WHEREAS, planning for expansion of the Aquarium has been ongoing for more than 25 years, starting in 1992 when the City initiated a citizens’ effort to develop a long-term vision for the future of the Aquarium. That effort resulted in a December 1994 report titled “the Central Waterfront Master Plan Portal to the Pacific” (“1994 Master Plan”), which recommended replacing the Aquarium facilities on Piers 59/60 with a new over-water facility around Pier 62/63 and developing a new park near Pier 59 at a cost of approximately $150 million. In 1997 and 2000, the City adopted Resolutions 29423 and 30120, which respectively approved the 1994 Master Plan and authorized a memorandum of understanding between the City and SEAS for the planning and construction of new aquarium facilities pursuant to the 1994 Master Plan. Planning for new facilities continued through 2003; and

WHEREAS, in 2003, in conjunction with plans for the removal of the Alaskan Way Viaduct (“Viaduct”) and replacement of the aging Elliott Bay seawall, the City began developing a community vision for the Central Waterfront that includes reconnecting downtown Seattle to the Central Waterfront. At the same time, deterioration of Pier 59, on which the main Aquarium is located, resulted in the need for major capital investments to repair the underlying structure; and

WHEREAS, in 2005, the City determined that redevelopment of the Aquarium should occur in phases, rather than with immediate construction of new facilities, beginning with the structural repairs to Pier 59. The City and SEAS partnered to complete the repairs. SEAS raised $20 million from non-City sources and the City appropriated $22.5 million to seismically retrofit portions of the Pier 59 structure and rebuild the eastern third of the historic pier shed. SEAS and the City then each contributed $3.5 million respectively and jointly worked to address other aspects of the aging infrastructure, including replacing the harbor seal exhibit and timber-piled “finger pier” connecting Piers 59 and 60; and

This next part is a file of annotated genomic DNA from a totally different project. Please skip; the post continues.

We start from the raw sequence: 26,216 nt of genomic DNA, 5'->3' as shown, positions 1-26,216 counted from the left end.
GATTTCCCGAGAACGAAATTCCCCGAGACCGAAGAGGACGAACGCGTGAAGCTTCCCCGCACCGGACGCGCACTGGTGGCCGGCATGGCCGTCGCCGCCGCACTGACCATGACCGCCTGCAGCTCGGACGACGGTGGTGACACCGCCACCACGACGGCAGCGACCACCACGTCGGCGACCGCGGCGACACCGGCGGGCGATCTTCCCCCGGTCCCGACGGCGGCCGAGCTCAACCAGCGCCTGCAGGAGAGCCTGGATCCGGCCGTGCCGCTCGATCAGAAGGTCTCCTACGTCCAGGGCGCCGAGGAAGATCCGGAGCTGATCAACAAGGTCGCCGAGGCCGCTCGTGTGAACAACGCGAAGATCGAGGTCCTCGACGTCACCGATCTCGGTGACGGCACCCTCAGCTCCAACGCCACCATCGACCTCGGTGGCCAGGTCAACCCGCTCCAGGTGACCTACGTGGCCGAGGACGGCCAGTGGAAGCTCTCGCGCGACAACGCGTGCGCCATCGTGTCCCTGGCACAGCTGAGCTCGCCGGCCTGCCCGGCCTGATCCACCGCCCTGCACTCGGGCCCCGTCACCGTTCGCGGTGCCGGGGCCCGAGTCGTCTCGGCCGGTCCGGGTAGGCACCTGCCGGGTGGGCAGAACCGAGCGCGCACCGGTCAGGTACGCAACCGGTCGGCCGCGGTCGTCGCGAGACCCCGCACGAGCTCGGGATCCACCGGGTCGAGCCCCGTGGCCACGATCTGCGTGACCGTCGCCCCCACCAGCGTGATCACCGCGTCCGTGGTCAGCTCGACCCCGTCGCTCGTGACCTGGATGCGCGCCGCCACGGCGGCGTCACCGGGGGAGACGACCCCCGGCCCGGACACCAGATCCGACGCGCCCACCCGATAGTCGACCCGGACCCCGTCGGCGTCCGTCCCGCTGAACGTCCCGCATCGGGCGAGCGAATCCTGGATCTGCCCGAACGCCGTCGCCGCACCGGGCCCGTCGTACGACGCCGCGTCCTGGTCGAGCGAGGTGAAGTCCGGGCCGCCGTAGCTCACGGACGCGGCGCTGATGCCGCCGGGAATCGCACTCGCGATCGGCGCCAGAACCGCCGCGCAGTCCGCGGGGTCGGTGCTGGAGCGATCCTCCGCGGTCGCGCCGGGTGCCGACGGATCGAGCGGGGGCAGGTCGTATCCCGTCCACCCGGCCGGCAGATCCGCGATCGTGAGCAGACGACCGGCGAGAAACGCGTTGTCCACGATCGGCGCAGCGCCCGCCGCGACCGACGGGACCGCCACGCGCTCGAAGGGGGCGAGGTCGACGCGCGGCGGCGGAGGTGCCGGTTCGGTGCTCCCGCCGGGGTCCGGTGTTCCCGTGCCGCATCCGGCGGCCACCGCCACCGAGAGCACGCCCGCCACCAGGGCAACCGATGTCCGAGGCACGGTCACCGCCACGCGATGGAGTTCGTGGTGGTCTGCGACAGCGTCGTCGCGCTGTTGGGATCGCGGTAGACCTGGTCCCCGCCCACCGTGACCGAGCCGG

WHEREAS, in 2008, the City Council adopted Resolution 31080, which contains several principles related to future Aquarium development (“Principles”). Principle I states that SEAS should maintain the Aquarium’s primary focus on marine conservation and education. Principle V states that all future phases of Aquarium development should be consistent with the Central Waterfront Master Plan in effect at the time of the proposed development, and Principle VII states that if City resources are required for future Aquarium development, Aquarium development financial plans should clearly state the proposed fiscal responsibilities of SEAS and the City; and

WHEREAS, in 2009, the City Council passed Ordinance 123205, with the Mayor concurring, authorizing SPR to enter into a long-term agreement with SEAS to operate and maintain the Aquarium (“O&M Agreement”). The O&M Agreement required SEAS to prepare a master plan to guide investments in the physical development of the Aquarium and further required that the SEAS master plan be approved by the City Council by resolution. Under the O&M Agreement, new capital improvements that SEAS develops will be owned by the City, with SEAS owning all animals and maintaining and operating the facility, including providing animal care and programming of the Aquarium. Section 16.1 of the O&M Agreement reiterates Principle V, requiring that SEAS coordinate its planning and development of a future Master Plan with the Committee on Central Waterfront Partnerships, and the Waterfront Planning parameters developed by the City Council. Further, the O&M Agreement requires that the Master Plan be consistent with the City’s adopted Alaskan Way and Seawall Replacement Program, especially as it concerns the seawall replacement component of the program and the redesign of adjacent public spaces at Waterfront Park and Piers 62/63; and